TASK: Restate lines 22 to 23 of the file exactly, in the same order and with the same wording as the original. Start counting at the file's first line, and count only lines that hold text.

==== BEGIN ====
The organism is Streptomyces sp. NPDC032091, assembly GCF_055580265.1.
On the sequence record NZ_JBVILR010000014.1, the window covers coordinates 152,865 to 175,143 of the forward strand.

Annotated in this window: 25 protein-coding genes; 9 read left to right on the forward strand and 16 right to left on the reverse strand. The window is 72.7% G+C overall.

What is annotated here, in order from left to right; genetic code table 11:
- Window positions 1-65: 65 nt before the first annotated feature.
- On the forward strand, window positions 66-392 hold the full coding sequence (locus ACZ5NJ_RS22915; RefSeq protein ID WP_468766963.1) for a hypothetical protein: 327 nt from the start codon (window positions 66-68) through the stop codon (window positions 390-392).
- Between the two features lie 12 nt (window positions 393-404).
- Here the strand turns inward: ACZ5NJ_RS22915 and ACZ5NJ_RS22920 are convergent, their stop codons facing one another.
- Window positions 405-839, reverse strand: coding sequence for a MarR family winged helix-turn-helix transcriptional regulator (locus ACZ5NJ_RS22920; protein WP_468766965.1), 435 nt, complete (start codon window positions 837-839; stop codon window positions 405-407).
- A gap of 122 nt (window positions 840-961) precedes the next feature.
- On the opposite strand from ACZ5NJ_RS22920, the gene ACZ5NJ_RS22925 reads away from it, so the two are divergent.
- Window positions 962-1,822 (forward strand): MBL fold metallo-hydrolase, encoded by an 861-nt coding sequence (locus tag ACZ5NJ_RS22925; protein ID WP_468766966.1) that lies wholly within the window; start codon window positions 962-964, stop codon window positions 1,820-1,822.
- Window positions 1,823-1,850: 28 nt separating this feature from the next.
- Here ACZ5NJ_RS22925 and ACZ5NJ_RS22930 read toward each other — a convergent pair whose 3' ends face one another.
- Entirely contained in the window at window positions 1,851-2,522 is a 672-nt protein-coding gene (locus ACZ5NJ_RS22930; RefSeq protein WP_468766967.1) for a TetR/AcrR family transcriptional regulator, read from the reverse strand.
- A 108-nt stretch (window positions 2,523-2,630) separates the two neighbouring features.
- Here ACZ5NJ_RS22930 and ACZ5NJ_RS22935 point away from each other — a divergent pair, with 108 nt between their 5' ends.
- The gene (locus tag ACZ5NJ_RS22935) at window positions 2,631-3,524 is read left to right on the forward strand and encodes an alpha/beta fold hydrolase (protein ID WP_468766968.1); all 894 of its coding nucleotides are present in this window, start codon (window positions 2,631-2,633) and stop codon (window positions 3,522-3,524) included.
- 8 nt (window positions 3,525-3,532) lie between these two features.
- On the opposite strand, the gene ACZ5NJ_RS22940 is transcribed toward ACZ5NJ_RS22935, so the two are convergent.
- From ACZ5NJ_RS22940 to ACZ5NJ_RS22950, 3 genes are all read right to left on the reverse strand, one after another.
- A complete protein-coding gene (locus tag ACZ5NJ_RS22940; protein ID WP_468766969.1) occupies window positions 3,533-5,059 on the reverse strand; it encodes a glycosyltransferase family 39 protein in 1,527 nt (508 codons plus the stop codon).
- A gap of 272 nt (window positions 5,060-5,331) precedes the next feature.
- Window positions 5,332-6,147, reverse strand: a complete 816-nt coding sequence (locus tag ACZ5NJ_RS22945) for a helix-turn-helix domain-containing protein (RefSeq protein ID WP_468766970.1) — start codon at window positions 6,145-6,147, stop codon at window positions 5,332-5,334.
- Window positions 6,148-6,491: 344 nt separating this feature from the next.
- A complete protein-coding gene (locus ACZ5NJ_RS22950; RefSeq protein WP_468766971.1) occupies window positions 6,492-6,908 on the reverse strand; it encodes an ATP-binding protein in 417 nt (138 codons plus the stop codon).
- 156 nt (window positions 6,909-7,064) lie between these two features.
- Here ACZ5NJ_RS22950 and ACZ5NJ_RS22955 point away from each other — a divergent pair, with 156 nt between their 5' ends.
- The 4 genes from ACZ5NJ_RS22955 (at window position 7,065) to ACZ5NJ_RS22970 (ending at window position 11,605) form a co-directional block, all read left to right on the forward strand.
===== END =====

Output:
- A complete protein-coding gene (locus tag ACZ5NJ_RS22940; protein ID WP_468766969.1) occupies window positions 3,533-5,059 on the reverse strand; it encodes a glycosyltransferase family 39 protein in 1,527 nt (508 codons plus the stop codon).
- A gap of 272 nt (window positions 5,060-5,331) precedes the next feature.